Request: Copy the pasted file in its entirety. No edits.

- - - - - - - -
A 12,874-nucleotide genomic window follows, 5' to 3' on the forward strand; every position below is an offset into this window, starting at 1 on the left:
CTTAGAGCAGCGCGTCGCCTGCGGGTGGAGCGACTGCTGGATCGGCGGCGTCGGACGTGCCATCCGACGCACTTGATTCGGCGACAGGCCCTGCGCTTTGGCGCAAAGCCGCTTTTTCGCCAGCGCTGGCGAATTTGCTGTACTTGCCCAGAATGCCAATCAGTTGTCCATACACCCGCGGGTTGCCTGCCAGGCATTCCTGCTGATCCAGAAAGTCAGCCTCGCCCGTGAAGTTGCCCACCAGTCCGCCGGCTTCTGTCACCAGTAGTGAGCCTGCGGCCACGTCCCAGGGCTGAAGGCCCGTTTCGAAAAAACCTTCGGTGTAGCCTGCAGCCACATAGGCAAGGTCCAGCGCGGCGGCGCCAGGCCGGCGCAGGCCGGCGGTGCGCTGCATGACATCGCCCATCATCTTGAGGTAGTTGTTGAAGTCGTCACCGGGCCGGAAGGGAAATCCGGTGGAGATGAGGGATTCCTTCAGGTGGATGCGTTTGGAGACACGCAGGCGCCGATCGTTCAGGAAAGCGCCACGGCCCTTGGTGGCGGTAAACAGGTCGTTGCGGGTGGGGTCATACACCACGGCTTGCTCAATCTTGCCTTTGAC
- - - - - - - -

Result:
A 12,874-nucleotide genomic window follows, 5' to 3' on the forward strand; every position below is an offset into this window, starting at 1 on the left:
CTTAGAGCAGCGCGTCGCCTGCGGGTGGAGCGACTGCTGGATCGGCGGCGTCGGACGTGCCATCCGACGCACTTGATTCGGCGACAGGCCCTGCGCTTTGGCGCAAAGCCGCTTTTTCGCCAGCGCTGGCGAATTTGCTGTACTTGCCCAGAATGCCAATCAGTTGTCCATACACCCGCGGGTTGCCTGCCAGGCATTCCTGCTGATCCAGAAAGTCAGCCTCGCCCGTGAAGTTGCCCACCAGTCCGCCGGCTTCTGTCACCAGTAGTGAGCCTGCGGCCACGTCCCAGGGCTGAAGGCCCGTTTCGAAAAAACCTTCGGTGTAGCCTGCAGCCACATAGGCAAGGTCCAGCGCGGCGGCGCCAGGCCGGCGCAGGCCGGCGGTGCGCTGCATGACATCGCCCATCATCTTGAGGTAGTTGTTGAAGTCGTCACCGGGCCGGAAGGGAAATCCGGTGGAGATGAGGGATTCCTTCAGGTGGATGCGTTTGGAGACACGCAGGCGCCGATCGTTCAGGAAAGCGCCACGGCCCTTGGTGGCGGTAAACAGGTCGTTGCGGGTGGGGTCATACACCACGGCTTGCTCAATCTTGCCTTTGAC